Atlantis Cruise Finds Historic Shipwreck

shipwreck debris

Searching for a missing oceanographic instrument mooring off the U. S. Atlantic coast, scientists aboard the R/V Atlantis discovered instead the remains of a shipwreck probably dating from the American Revolution. The autonomous underwater vehicle Sentry was used to scan the sea floor for anomalies, which Alvin, with a crew of three, was later sent to investigate. OOMG post doc Austin Todd was aboard Alvin as it inspected the areas of interest for the scientific equipment. They found wooden ship timbers, glass bottles, a pottery jug, a metal compass, and other items. NOAA’s Marine Hertiage Program was notified. The mooring, deployed on a previous expedition in 2012, was never found.

Read more in the NC State News, LiveScience, and NBC. CNN put together clips from Alvin’s cameras.

NCSU people on Atlantis deckNC State’s Prof. Dave Eggleston, Dr. Austin Todd, Dr. Doreen McVeigh, and Dr. Joe Zambon in front of Alvin’s hangar onboard the R/V Atlantis.

Gordon Research Conference 2015

The Gordon Research Conference on Coastal Ocean Modeling in June 2015 was chaired by John Wilkin (Rutgers University), with Roy He as vice-chair. Attendees from OOMG included Xiangming Zeng, Roy He, Joe Zambon, and Ping Zhai. The University of New England (Biddeford, ME) provided a scenic backdrop.

Roy et al. by lighthouse

Dr. Kerry Emanuel visits OOMG

KErry Emanuel at OOMG

Dr. Kerry Emanuel (center), the Cecil and Ida Green Professor of Atmospheric Science at the Massachusetts Institute of Technology, visited OOMG on April 17, 2015. He was the invited speaker of “The Nature of Science: A Town Hall by Greg Fishel” program at the NC Museum of Natural Sciences, and gave a presentation on North Carolina Hurricanes: Past, Present and Future on April 16. Visiting NCSU’s Department of MEAS on the 17th, he also gave a departmental seminar on Radiative-Convective Equilibrium and Its Instability: Implications for Weather and Climate.

from left to right: Xiangming Zeng, Jennifer Warrillow, Joseph Zambon, Austin Todd, Kerry Emanuel, Chuanjun Du, Ping Zhai, Zhiren Wang, Yanlin Gong, and Ruoying He

GoMRI Science Featured at the Bush Presidential Library and Museum

An interactive exhibit at the Bush Presidential Library and Museum, located at Texas A&M University, allows visitors to “Make Your Own Oil Spill.” Visitors can “spill” oil in the Gulf of Mexico and South Atlantic Bight by tapping a touch-screen display, then watch the program map the dispersal of the oil based on bathymetry, currents, and winds. The visualization is part of the exhibit “Offshore Drilling: The Promise of Discovery.”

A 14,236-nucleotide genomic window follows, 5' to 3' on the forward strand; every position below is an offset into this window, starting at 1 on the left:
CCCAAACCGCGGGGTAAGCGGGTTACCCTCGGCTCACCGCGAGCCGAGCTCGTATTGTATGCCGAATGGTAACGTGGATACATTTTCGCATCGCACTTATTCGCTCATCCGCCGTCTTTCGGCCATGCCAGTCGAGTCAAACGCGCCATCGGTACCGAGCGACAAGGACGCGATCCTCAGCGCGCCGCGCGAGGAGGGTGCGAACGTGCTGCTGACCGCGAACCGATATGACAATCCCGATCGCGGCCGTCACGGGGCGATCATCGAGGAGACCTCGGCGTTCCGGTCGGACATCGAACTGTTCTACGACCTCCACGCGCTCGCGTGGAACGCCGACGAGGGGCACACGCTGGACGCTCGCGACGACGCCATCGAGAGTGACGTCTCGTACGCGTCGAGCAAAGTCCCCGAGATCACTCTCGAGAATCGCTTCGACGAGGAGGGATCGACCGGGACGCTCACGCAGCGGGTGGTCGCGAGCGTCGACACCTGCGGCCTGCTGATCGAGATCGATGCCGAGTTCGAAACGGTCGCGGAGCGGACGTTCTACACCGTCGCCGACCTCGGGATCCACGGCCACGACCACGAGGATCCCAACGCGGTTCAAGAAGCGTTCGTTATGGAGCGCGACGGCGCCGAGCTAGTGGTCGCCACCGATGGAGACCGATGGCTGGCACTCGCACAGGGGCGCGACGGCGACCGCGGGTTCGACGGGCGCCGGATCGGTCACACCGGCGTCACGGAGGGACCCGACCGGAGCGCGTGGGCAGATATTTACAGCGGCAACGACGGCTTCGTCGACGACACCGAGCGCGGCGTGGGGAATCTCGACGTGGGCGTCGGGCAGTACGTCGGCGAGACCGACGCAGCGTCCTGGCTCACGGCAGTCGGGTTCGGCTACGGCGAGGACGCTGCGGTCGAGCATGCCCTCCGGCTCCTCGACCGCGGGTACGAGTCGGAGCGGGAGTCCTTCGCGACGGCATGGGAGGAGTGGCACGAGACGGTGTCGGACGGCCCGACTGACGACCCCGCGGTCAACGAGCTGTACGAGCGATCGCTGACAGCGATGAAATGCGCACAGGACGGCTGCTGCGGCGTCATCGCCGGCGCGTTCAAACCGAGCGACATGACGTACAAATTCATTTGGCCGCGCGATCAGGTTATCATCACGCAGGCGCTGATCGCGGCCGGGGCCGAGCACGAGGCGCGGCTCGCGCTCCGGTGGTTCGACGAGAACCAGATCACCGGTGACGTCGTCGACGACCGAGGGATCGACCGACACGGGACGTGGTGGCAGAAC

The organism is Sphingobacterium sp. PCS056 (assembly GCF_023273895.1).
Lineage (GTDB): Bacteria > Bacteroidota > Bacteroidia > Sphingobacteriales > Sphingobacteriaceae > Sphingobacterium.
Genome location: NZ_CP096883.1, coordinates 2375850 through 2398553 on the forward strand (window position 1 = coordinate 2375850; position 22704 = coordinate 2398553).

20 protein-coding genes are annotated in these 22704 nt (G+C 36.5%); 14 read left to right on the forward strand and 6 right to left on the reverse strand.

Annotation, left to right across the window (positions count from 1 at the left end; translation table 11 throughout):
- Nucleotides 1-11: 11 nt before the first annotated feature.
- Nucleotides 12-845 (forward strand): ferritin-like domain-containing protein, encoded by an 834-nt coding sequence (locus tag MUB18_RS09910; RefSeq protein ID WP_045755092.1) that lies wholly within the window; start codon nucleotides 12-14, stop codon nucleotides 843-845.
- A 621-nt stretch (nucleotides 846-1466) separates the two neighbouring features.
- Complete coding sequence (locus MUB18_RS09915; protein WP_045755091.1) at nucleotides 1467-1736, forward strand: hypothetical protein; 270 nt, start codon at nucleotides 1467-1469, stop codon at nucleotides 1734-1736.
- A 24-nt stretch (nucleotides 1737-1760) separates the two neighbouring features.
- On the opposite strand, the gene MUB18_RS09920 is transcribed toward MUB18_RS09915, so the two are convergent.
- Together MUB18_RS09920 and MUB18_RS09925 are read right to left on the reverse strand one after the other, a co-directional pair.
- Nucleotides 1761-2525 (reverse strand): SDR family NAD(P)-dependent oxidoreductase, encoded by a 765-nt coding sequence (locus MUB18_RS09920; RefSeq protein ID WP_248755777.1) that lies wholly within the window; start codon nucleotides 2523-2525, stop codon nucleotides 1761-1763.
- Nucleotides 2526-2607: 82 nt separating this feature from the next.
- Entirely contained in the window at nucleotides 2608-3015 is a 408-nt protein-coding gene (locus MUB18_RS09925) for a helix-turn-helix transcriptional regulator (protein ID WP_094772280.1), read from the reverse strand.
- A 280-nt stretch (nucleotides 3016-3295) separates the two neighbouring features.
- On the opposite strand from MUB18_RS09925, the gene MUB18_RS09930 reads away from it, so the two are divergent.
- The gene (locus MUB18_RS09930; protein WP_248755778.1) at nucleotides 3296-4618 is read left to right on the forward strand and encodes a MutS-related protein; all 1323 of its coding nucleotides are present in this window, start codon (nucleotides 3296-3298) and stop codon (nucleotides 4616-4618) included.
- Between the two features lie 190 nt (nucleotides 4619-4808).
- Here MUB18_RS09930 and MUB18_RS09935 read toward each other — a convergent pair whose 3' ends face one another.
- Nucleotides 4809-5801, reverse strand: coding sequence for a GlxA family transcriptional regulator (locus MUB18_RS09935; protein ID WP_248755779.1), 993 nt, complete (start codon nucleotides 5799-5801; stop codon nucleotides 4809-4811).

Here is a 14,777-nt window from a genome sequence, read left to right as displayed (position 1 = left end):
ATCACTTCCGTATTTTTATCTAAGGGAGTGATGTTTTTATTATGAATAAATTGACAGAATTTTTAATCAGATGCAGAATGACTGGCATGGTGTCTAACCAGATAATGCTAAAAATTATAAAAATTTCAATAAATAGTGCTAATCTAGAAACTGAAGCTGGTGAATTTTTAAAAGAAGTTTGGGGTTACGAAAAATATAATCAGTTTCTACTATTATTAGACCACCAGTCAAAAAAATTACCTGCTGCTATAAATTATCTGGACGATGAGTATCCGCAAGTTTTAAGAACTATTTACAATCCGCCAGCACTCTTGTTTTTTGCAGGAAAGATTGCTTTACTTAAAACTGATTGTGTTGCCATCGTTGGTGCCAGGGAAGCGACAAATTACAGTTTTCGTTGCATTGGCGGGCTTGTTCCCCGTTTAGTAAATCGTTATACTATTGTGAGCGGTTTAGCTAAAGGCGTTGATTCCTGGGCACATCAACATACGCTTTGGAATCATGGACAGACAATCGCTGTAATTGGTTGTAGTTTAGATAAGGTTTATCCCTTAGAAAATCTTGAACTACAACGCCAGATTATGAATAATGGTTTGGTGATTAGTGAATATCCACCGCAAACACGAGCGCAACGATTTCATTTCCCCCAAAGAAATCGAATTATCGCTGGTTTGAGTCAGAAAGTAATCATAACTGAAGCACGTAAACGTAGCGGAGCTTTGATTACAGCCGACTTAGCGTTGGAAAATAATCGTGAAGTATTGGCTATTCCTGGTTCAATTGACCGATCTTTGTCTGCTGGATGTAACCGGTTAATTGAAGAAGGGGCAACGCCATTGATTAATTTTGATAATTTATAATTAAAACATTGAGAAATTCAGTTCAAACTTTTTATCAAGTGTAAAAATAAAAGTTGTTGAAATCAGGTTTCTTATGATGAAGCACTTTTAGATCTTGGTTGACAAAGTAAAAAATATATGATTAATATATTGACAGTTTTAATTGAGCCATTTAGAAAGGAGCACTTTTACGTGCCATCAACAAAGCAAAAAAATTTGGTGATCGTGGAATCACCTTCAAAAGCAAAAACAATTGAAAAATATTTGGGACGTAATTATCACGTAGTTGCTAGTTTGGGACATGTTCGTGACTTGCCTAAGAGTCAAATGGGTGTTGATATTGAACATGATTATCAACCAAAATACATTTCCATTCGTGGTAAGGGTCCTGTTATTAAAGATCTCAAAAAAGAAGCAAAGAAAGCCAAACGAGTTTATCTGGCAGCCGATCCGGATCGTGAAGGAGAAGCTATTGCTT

go to site

Gulf of Mexico Integrated Spill Response (GISR) team: Ruoying He (North Carolina State University) and Oliver Fringer (Stanford University). Graphics and animation by Gene Cooper (Four Chambers Studio).

Funded by the Gulf of Mexico Research Initiative (GoMRI).

Nancy White, Director of CSI, Visits OOMG

Nancy White and OOMG

Dr. Nancy White, Director of the UNC Coastal Studies Institute, visited OOMG in January 2015. OOMG collaborates with the CSI on ocean wave energy research.

Present were (L to R): Roy He, Austin Todd, Nancy White, Jennifer Warrillow, Ping Zhai, Yanlin Gong, Xiangming Zeng, and Zhiren Wang.

Gulf of Mexico Deep Sea Survey, May-June 2014

Alvin being pulled out of the water as swimmers dive into the sea

Mooring Deployment aboard R/V Oceanus

May 2011, NSF SEEP Project Barbados Mooring Cruise. Dr. Roy He at far left.

OOMG Group Photo

OOMG members 7/2014

OOMG members (l to r): Xiangming Zeng, Yanlin Gong, Yizhen Li, Jennifer Warrillow, Roy He, Zuo George Xue, Austin Todd, Taylor Shropshire, Joe Zambon, and Zhigang Yao

Alvin Dive and R/V Atlantis cruise, Spring 2014

PI Roy He took a trip to the depths in Alvin, the small Human Occupied Vehicle (HOV) operated from the R/V Atlantis, in early summer 2014. He descended 2500 m into the Gulf of Mexico.

Both Alvin and R/V Atlantis are owned by the U.S. Navy and operated by Woods Hole Oceanographic Institution.

View the photo gallery from the dive.

Debra Hernandez, Executive Director of SECOORA, visits OOMG

OOMG and Debra Hernandez

Debra Hernandez, Executive Director of the South East Coastal Ocean Observing Regional Association (SECOORA), visited the OOMG in March 2014.

from left to right: Xiangming Zeng, Zhigang Yao, Austin Todd, Debra Hernandez, Ruoying He, Joseph Zambon, Yanlin Gong, and Yizhen Li. (not pictured: Zuo “George” Xue, Jennifer Warrillow)

Gulf of Mexico Drifter Tracker

This display animates the NCSU SABGOM model-simulated trajectories of surface floats released within the South Atlantic Bight and the Gulf of Mexico on the day of the Deepwater Horizon oil spill (April 20, 2010) and where they would drift for the following six months.

To see the trajectory of a surface float, click a starting location within the light shaded area in the Gulf of Mexico or the South Atlantic Bight. The drifter track will automatically animate along a precomputed path (indicated by a black line).

go to Tracker

Project team: Ruoying He, Zhigang Yao and Zuo Xue (North Carolina State University); Jean Ann Bowman and Piers Chapman (Texas A&M University); and Oliver Fringer (Stanford University).

display design: Gene Cooper (Four Chambers Studio)

Funded by the Gulf of Mexico Research Initiative (GoMRI).

Ocean Glider Surveying Off Southeast Coast and Marine Protected Areas

The University of South Florida’s Teledyne Webb Research Slocum Glider was deployed off the Atlantic coast of Florida to detect hotspots of reef fish activity in and around marine protected areas. The regional-scale nowcast/forecast ocean modeling system developed by the OMG group at NCSU will assist the glider’s navigation as it travels north along the Atlantic continental shelf, heading as far north as South Carolina.

real-time glider location